The city is one of five around the world that will test-sip the new ecofriendly alternatives.
Starbucks is introducing recyclable and compostable cups to its stores in Vancouver as part of a pilot project that aims to green up the company’s operations.
The cups, which are among the winners in a global contest conducted last year by Closed Loop Partners that tasked innovators with creating an ecofriendly alternative to fibre to-go cups, will roll out at local Starbucks locations within the year. Various compostable single-use cup options, which are produced by groups in countries such as France, the Netherlands and Thailand, will be available to patrons.
Vancouver is one of five cities around the world that will take part in the pilot. It joins New York City, San Francisco, Seattle and London. “We love our coffee, there’s no doubt about that, but we also feel strongly about the environment,” Allen Langdon, president and CEO of Return-It and judge in the Closed Loop Partners contest, said in a media statement. “We live in one of the most beautiful places on earth and there’s a strong desire to protect what’s around us.”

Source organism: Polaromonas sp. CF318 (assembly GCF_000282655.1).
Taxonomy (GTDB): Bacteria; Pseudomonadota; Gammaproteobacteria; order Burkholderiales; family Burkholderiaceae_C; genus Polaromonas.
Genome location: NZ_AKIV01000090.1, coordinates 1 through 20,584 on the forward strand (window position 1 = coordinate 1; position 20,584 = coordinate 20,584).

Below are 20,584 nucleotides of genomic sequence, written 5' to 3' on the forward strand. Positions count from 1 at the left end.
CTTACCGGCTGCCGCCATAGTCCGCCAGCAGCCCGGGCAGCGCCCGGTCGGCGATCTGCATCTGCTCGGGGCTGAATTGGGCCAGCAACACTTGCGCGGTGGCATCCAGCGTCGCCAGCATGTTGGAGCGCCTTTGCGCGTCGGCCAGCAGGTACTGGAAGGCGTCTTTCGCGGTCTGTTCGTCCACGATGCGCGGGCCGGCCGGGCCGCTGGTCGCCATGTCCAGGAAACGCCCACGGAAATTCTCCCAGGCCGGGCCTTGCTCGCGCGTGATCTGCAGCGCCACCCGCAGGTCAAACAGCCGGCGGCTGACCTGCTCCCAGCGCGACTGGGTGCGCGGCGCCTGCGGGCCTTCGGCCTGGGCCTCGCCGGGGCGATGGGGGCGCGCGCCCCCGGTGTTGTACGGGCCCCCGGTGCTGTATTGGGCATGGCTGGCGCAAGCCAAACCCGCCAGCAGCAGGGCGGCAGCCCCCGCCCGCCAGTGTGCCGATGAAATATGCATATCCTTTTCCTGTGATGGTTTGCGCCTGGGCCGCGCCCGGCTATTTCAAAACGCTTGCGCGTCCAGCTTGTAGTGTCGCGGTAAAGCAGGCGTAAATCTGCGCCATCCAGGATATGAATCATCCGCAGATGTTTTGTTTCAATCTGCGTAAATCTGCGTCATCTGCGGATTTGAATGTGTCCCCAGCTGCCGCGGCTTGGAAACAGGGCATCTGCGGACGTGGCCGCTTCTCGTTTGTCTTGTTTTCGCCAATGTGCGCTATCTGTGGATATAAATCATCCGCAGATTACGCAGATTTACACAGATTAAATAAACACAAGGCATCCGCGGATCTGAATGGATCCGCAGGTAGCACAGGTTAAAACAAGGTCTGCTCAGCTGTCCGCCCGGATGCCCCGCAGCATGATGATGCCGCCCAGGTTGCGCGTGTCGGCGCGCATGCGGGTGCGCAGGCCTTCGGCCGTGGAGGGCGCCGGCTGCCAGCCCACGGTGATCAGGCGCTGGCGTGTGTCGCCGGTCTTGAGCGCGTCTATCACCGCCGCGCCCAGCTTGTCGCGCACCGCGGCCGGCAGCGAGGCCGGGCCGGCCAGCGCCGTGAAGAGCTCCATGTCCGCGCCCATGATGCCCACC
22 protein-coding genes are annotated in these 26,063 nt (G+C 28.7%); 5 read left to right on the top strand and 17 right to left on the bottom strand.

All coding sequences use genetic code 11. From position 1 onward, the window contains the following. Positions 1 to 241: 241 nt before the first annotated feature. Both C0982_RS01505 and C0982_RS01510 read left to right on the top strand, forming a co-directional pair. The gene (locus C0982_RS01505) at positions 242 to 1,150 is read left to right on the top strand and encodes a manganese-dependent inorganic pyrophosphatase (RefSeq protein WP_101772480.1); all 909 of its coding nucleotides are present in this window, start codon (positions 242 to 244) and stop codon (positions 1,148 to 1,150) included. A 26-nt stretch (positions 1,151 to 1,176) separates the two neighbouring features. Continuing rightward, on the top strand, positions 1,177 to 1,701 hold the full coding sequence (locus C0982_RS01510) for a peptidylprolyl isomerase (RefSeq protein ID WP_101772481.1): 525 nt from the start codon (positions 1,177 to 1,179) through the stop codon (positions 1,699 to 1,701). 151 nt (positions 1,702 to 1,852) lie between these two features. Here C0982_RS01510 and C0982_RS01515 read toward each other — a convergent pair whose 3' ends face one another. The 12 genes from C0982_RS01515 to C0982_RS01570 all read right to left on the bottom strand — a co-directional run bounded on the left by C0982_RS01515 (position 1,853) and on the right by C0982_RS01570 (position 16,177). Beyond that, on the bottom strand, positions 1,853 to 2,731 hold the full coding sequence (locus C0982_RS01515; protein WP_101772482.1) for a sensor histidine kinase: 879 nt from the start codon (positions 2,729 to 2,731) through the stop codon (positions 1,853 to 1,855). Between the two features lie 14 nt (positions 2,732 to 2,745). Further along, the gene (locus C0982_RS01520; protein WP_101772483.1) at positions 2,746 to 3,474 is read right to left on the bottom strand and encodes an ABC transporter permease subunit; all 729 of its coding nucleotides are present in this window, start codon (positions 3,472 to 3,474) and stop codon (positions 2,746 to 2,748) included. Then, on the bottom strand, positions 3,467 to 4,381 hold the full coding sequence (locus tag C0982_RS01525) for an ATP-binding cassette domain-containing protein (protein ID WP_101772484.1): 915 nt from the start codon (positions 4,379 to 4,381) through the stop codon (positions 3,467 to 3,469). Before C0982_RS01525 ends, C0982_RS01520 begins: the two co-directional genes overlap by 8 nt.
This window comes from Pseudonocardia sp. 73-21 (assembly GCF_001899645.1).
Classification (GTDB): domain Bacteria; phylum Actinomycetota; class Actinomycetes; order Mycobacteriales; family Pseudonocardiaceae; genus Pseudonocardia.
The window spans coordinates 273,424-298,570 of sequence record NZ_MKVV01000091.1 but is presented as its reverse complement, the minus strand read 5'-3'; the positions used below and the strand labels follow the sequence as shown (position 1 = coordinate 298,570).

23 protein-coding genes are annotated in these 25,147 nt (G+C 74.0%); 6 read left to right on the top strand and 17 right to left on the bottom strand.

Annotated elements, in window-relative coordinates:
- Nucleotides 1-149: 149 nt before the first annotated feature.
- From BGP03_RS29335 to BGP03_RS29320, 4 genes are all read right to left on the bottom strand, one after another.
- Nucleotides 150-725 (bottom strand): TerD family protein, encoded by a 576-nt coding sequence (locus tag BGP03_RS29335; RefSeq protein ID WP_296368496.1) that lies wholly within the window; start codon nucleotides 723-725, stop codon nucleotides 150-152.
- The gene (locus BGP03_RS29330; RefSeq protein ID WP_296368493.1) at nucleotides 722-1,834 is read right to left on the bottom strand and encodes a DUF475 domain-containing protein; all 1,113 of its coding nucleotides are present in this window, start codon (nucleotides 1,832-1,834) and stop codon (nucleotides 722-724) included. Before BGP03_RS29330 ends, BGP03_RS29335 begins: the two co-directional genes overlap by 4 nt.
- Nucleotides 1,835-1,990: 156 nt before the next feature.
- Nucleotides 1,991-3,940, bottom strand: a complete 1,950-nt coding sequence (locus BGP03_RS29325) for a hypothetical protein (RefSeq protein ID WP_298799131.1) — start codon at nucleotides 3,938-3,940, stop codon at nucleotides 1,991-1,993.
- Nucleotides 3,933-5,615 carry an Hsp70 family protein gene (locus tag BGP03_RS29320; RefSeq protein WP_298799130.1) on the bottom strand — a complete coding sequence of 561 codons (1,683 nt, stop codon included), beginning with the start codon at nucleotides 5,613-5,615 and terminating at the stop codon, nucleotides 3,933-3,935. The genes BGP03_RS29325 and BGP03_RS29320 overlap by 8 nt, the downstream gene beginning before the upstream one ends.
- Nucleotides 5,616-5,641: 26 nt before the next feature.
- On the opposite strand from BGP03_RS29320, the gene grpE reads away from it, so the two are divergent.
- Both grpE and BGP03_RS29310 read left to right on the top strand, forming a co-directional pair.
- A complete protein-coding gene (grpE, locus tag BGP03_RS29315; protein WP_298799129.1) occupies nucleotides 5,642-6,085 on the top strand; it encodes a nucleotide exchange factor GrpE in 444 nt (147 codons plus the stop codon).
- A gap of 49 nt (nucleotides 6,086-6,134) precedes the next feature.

Starbucks has also announced that it will debut a strawless lid in Toronto this summer. These “sippy cup” lids have been redesigned by the company so that they are more lightweight than the ones that have been used for iced Starbucks beverages in Vancouver and Seattle since July of last year. According to Starbucks, the new lids have nine percent less plastic than its standard lid-and-straw combo.
Vancouver, as well as other cities in the U.S. and Canada, will receive the redesigned strawless lid by early next year. Blended beverages will continue to use a recyclable plastic dome lid and plastic straw while Starbucks tests recyclable and compostable alternatives.
The Seattle-based coffee company has a goal of phasing out plastic straws at its more than 28,000 stores around the world by 2020. It's also working toward doubling its recycled content by 2022. Starbucks says that, since 2006, its cups have been manufactured with 10 percent post-consumer recycled fibre, though their polyethylene plastic or wax linings make them difficult to recycle in some regions.